Unpacking The Invisible Knapsack

By Deane Barker tags: social-justice

Unpacking The Invisible Knapsack (PDF): If you see left-wing conspiracies everywhere, then best to stay far away from this essay. it’s a discussion about the generally unacknowledged racial privilege given to whites, written by a professor Al Wellesley who has also examined the gender privileges given to me.

What she does here is explain a lot of the things that white people take for granted which people of other races cannot. I admit that some of it was eye-opening. Here’s a sample.

I can if I wish arrange to be in the company of people of my race most of the time. […]

I can swear, or dress in second hand clothes, or not answer letters, without having people attribute these choices to the bad morals, the poverty, or the illiteracy of my race. […]

I can speak in public to a powerful male group without putting my race on trial. […]

I can remain oblivious of the language and customs of persons of color who constitute the world’s majority without feeling in my culture any penalty for such oblivious. […]

I can take a job with an affirmative action employer without having coworkers on the job suspect that I got it because of race. […]

I can choose blemish cover or bandages in “flesh” color and have them more or less match my skin. […]

I was playing around with a New York Times interactive tool on unemployment rates once. It let you slice-and-dice the current unemployment rate by various criteria. I limited it to males and then removed all other races except “Caucasian.” I found that current unemployment for white males was actually really, really low – I remember it being far lower than the healthy unemployment rate for the nation during the boom times.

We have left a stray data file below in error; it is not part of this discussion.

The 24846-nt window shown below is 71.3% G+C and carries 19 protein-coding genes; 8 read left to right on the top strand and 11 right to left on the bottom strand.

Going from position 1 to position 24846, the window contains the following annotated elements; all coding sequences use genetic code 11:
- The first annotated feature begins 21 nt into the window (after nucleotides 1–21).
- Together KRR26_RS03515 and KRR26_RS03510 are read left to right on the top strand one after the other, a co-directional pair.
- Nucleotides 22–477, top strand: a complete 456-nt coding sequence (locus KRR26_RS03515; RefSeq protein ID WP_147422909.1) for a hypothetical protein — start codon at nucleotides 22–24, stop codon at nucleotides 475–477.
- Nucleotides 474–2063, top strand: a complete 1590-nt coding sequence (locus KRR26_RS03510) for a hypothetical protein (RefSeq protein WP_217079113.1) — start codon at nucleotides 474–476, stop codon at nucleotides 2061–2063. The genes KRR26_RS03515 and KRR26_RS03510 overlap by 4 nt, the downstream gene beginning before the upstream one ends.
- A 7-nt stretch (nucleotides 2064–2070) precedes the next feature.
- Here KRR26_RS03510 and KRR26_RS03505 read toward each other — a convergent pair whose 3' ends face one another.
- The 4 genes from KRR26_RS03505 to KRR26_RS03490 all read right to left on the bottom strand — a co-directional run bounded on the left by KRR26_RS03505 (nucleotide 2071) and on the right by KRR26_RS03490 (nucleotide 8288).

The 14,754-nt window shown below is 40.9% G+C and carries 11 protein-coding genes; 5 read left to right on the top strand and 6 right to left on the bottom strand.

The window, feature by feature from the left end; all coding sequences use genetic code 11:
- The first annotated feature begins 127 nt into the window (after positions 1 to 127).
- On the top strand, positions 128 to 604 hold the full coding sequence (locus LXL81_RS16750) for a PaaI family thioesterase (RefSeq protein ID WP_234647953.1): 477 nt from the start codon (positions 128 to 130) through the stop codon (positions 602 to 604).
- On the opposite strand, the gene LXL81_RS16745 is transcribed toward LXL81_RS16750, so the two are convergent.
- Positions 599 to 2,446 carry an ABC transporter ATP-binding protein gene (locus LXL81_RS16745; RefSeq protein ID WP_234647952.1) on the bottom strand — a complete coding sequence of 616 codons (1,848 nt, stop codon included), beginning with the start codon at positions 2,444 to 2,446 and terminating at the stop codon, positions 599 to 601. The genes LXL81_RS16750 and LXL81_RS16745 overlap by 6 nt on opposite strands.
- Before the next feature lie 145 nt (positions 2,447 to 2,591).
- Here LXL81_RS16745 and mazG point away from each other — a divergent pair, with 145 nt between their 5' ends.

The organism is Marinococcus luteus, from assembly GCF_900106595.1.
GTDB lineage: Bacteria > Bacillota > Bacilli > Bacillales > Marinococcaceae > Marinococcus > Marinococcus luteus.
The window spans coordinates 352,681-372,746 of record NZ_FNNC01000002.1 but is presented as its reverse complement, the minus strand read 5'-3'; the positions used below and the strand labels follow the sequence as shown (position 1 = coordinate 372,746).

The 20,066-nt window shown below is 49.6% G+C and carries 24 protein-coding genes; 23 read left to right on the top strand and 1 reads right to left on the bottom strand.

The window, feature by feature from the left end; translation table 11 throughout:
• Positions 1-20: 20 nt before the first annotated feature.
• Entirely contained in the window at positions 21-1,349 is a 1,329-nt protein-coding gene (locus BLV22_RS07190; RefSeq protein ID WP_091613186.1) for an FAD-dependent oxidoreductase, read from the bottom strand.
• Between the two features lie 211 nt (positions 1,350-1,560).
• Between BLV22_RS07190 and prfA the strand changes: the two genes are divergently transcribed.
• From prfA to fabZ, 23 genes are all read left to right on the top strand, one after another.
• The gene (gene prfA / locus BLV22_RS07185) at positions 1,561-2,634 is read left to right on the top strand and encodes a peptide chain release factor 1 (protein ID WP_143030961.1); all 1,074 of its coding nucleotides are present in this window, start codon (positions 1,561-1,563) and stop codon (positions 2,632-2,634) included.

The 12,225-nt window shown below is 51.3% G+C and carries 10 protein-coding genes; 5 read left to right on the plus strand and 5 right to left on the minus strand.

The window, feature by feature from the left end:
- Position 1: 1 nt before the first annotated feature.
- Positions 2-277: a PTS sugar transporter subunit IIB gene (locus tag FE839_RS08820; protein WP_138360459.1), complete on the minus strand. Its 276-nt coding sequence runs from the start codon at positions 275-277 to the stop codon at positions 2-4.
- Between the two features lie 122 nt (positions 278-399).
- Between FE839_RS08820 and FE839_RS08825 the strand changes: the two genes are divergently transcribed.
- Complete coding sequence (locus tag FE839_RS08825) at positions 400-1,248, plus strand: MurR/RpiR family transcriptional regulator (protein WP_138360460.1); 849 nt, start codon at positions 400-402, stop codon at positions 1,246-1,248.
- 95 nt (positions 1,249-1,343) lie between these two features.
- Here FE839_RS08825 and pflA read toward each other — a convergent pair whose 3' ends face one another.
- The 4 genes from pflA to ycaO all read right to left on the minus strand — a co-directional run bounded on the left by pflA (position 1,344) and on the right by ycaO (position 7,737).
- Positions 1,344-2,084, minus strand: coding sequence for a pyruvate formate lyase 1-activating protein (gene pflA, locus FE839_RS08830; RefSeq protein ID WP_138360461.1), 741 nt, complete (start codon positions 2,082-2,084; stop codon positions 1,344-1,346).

My first thought: “Well, at least I’m safe.”

I will admit that white males enjoy a vast number of small, unspoken privileges. But this essay has a tone of conspiracy, like we’re actively working to keep it this way. I also object to the use of the word “oppress” and “oppressor.” That implies active force, in my mind. I don’t passively “oppress” someone, and – speaking for myself – I don’t actively do it either.

So, this one is a mixed bag. it’s absolutely eye-opening, and worth reading for that reason alone. I hope it affects my behavior in some subconscious way to make the world a better, more welcoming place. But, at the same time, it stands a general indictment of my race (and, through inference) my gender which I’m not prepared to accept.

If this writer is implying that I’m an active part of a racial conspiracy, she needs to provide a little more evidence of that.

This is item #50 in a sequence of 114 items.

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